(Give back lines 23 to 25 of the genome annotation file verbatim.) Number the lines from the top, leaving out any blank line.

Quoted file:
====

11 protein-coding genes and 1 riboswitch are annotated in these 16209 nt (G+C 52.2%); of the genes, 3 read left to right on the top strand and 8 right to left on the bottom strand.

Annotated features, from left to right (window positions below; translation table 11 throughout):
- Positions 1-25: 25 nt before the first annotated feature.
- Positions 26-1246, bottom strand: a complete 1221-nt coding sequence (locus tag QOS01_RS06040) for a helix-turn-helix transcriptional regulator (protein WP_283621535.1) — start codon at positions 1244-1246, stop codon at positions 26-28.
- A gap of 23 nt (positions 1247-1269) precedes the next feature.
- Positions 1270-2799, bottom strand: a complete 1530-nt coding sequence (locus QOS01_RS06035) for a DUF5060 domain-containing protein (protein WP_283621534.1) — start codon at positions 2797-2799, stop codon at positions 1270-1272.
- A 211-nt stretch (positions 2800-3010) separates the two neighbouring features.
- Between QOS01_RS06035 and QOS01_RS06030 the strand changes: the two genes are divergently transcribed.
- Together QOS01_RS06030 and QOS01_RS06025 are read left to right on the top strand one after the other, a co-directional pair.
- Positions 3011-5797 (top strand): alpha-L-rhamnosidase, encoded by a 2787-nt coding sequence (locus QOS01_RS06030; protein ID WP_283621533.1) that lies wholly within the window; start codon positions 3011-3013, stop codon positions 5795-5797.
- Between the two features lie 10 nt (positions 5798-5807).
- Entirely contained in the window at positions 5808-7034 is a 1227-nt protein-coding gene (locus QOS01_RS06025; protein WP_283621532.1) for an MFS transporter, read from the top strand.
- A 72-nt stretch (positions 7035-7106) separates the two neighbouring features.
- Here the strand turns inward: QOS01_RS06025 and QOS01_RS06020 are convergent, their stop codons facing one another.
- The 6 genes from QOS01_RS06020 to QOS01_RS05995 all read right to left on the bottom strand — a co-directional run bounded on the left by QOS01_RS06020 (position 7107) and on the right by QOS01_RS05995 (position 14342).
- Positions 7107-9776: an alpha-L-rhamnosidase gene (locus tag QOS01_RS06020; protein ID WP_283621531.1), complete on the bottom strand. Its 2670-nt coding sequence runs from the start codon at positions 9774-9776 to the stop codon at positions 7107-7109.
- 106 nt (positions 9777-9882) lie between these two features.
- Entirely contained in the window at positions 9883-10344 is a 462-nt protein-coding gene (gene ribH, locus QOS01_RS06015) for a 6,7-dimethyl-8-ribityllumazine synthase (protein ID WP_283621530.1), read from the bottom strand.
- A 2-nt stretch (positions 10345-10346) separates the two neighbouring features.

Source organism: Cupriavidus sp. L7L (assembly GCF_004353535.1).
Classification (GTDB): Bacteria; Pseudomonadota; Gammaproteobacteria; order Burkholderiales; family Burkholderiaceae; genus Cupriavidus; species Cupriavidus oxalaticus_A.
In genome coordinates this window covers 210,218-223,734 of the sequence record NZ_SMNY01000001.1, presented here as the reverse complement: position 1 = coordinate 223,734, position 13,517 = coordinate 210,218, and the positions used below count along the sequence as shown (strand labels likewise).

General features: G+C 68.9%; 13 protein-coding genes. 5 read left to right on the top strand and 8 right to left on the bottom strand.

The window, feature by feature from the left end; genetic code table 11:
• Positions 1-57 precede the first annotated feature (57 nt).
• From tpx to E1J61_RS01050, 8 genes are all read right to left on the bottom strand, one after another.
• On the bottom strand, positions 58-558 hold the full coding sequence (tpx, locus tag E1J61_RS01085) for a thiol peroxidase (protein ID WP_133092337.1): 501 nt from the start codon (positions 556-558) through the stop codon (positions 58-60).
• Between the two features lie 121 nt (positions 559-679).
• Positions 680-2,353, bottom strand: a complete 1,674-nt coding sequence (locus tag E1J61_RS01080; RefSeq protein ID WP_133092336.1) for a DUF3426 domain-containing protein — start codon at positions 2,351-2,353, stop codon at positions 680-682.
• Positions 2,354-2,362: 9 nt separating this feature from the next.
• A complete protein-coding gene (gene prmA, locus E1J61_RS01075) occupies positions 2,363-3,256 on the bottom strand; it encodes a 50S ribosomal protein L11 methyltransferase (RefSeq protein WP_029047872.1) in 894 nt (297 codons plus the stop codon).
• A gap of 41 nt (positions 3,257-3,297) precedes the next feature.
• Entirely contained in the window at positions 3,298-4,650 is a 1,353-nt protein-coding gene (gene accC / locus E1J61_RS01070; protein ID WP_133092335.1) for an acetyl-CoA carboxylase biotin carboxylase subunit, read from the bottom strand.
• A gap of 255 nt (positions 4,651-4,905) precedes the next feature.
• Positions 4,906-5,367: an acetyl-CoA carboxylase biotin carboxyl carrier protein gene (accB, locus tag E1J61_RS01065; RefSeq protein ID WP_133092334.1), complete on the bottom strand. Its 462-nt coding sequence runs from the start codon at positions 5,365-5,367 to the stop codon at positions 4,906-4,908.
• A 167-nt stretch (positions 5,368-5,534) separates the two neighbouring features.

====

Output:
General features: G+C 68.9%; 13 protein-coding genes. 5 read left to right on the top strand and 8 right to left on the bottom strand.

The window, feature by feature from the left end; genetic code table 11:
• Positions 1-57 precede the first annotated feature (57 nt).